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MPs call for rural funding rethink after three-year inquiry

DDA highlights the role of dispensing GPs in rural areas

February 2nd 2022

Tagged: Rurality England

By Ailsa Colquhoun

Current funding arrangements need to be urgently addressed to account for the true cost of rural health services, a three-year investigation into rural health and care has found.

Chaired by Newton Abbott MP Anne Marie Morris, a new report calls for Integrated Care Systems (ICSs) to build understanding of the distinctive health and care needs of rural areas and deliver services that are suited to the specific needs of rural places. Supporting this will be a structural and regulatory framework that fosters adaption and innovation, the report recommends.

The APPG report into rural health & social care finds that pandemic-linked growth in rural populations should highlight the need for Government to take notice of the impact on health services of the growing rural population. Currently around 17 per cent of England’s population (2020) – or 9.7 million people – lived in rural areas.

Among its highlights is the finding that there are flaws in the current system of identifying rural health inequalities because of inappropriate data collection methods. This means that the extra costs of providing health and care in rural areas are not fully reflected in the current funding formula, resulting in rural residents receiving a lower level of care compared to their urban counterparts.

Chief Executive of the Nuffield Trust Nigel Edwards commented: “Historically, small and remote hospitals have faced unavoidable higher costs, not received their fair share of funding, struggled to attract and retain staff and have compared worse than their urban counterparts against key NHS performance measures. Coronavirus has exacerbated these long-standing challenges and left rural services with a steeper hill to climb in order to claw back waiting lists.”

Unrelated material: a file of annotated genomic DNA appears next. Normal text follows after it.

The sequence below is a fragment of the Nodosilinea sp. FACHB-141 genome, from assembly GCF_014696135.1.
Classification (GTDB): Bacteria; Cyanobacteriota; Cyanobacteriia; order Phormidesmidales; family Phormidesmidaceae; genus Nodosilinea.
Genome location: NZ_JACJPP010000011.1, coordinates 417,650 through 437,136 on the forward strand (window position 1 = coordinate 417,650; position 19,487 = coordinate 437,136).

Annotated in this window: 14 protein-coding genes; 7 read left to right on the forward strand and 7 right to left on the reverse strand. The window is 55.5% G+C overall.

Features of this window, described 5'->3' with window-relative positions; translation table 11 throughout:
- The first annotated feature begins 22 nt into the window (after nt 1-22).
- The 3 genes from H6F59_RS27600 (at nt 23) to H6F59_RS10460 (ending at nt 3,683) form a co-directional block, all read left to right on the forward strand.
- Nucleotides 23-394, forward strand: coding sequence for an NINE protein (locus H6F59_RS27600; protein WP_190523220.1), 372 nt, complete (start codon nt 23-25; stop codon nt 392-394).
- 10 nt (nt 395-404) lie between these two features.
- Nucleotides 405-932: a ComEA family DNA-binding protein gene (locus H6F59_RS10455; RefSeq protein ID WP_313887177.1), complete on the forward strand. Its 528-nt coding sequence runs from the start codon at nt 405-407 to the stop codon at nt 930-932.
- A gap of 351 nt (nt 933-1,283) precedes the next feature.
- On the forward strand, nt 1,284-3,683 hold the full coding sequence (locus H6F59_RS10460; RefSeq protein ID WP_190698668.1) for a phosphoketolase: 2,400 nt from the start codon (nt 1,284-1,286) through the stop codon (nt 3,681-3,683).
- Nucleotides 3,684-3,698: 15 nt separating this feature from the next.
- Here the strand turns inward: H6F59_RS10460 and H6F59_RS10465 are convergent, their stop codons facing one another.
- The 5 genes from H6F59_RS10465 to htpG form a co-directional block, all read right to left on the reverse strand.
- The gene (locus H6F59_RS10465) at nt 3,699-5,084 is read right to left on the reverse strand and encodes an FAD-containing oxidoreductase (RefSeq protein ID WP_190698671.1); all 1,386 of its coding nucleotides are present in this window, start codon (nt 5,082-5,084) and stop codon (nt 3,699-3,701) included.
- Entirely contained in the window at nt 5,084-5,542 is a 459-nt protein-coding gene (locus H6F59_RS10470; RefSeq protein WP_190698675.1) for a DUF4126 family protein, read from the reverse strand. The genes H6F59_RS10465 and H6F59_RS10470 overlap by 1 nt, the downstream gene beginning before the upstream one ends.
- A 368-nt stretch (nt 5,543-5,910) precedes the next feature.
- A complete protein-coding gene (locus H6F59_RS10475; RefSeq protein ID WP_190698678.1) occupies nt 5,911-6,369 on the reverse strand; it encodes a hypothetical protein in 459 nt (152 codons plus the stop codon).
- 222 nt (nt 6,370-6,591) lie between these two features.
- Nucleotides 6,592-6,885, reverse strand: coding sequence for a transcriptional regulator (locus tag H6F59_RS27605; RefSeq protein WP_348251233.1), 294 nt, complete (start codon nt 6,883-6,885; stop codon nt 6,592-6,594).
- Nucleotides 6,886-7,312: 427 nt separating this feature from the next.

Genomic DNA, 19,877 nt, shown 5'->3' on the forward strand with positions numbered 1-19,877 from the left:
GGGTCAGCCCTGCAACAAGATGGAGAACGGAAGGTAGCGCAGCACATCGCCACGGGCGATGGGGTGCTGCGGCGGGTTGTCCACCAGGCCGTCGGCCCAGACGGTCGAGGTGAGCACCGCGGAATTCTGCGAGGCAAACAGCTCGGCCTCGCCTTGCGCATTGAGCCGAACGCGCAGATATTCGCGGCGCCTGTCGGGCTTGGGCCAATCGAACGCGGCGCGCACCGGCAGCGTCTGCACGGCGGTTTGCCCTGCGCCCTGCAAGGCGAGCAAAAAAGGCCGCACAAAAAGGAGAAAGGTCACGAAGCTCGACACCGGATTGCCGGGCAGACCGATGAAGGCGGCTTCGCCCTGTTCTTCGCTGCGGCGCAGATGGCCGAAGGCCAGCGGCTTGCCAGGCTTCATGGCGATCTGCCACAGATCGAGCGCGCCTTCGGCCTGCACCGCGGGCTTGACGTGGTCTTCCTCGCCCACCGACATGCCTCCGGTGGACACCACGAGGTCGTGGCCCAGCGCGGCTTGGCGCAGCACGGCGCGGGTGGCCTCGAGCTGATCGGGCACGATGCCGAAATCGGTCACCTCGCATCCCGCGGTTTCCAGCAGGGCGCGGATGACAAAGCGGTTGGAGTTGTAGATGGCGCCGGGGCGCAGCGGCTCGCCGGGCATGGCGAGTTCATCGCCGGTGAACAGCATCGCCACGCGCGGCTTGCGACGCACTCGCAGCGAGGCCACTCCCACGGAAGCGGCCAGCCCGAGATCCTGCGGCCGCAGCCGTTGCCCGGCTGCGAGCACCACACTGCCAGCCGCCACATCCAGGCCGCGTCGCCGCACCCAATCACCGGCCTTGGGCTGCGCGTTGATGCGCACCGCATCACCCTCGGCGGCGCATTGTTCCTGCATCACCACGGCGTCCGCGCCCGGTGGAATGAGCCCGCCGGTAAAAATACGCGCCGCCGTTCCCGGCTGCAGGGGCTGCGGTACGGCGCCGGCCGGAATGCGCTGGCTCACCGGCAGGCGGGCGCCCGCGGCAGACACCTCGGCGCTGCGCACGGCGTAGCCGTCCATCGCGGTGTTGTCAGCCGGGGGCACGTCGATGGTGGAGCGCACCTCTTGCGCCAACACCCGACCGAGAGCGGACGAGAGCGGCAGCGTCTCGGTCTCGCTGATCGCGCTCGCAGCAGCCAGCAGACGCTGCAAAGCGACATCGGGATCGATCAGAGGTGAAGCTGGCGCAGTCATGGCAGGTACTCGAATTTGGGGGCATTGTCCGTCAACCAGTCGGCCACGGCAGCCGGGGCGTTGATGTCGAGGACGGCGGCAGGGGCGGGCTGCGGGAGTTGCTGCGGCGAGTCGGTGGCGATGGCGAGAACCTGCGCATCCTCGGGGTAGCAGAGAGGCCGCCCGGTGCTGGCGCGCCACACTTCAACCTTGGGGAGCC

Alongside funding, the investigation also notes the lack of professionally qualified staff, public transport, poor broadband and network access as significant constraints to the delivery of accessible health and social care in rural areas. Rural residents also face higher costs and greater difficulty and distance accessing specialist and emergency services.

During the inquiry, DDA chairman Dr Richard West highlighted the role of dispensing doctors in areas where pharmacies do not operate. He suggested that changes to the pharmacy contract could drive changes in the role of GP practice pharmacists, supported by a local recruitment strategy. He also called on commissioners not to overlook the benefits of local service innovation in the drive to join up services.

Commenting, Anne Marie Morris MP, Chair of APPG on Rural Health & Social Care said: “The realities of rural health provision have become very apparent. “Without clear changes in policy direction and decision-making, the situation will move from urgent to critical. Our rural communities deserve better health and care. This report shows how we can make this happen.”

Professor Richard Parish CBE, executive chair of the National Centre for Rural Health and Care and report author, added: “The current ‘one size fits all’ model is ineffective and inefficient. If we are truly serious about ‘levelling up’, we must ensure that rural residents have the same access to timely, quality services as their urban counterparts.”